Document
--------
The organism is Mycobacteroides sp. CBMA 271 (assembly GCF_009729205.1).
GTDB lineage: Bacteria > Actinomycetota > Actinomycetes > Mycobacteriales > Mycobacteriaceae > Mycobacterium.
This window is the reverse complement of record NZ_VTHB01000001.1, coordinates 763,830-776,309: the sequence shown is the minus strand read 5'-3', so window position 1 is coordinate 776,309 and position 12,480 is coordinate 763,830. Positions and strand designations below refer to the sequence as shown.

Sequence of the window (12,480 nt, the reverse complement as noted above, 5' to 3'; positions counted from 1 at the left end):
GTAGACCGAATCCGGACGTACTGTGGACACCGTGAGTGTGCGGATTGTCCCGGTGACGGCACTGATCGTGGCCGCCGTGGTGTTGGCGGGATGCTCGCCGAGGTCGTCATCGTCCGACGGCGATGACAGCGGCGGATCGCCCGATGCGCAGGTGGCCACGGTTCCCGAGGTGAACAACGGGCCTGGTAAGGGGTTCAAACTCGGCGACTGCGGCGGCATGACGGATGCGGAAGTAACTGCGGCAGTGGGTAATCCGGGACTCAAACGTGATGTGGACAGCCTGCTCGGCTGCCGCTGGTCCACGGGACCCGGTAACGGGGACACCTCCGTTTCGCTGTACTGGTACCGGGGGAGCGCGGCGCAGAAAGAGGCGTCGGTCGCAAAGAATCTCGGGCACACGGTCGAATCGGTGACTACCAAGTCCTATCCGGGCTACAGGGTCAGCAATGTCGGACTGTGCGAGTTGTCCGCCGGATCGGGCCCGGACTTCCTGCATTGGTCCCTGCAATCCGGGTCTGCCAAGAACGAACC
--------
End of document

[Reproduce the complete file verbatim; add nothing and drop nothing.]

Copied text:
The organism is Mycobacteroides sp. CBMA 271 (assembly GCF_009729205.1).
GTDB lineage: Bacteria > Actinomycetota > Actinomycetes > Mycobacteriales > Mycobacteriaceae > Mycobacterium.
This window is the reverse complement of record NZ_VTHB01000001.1, coordinates 763,830-776,309: the sequence shown is the minus strand read 5'-3', so window position 1 is coordinate 776,309 and position 12,480 is coordinate 763,830. Positions and strand designations below refer to the sequence as shown.

Sequence of the window (12,480 nt, the reverse complement as noted above, 5' to 3'; positions counted from 1 at the left end):
GTAGACCGAATCCGGACGTACTGTGGACACCGTGAGTGTGCGGATTGTCCCGGTGACGGCACTGATCGTGGCCGCCGTGGTGTTGGCGGGATGCTCGCCGAGGTCGTCATCGTCCGACGGCGATGACAGCGGCGGATCGCCCGATGCGCAGGTGGCCACGGTTCCCGAGGTGAACAACGGGCCTGGTAAGGGGTTCAAACTCGGCGACTGCGGCGGCATGACGGATGCGGAAGTAACTGCGGCAGTGGGTAATCCGGGACTCAAACGTGATGTGGACAGCCTGCTCGGCTGCCGCTGGTCCACGGGACCCGGTAACGGGGACACCTCCGTTTCGCTGTACTGGTACCGGGGGAGCGCGGCGCAGAAAGAGGCGTCGGTCGCAAAGAATCTCGGGCACACGGTCGAATCGGTGACTACCAAGTCCTATCCGGGCTACAGGGTCAGCAATGTCGGACTGTGCGAGTTGTCCGCCGGATCGGGCCCGGACTTCCTGCATTGGTCCCTGCAATCCGGGTCTGCCAAGAACGAACC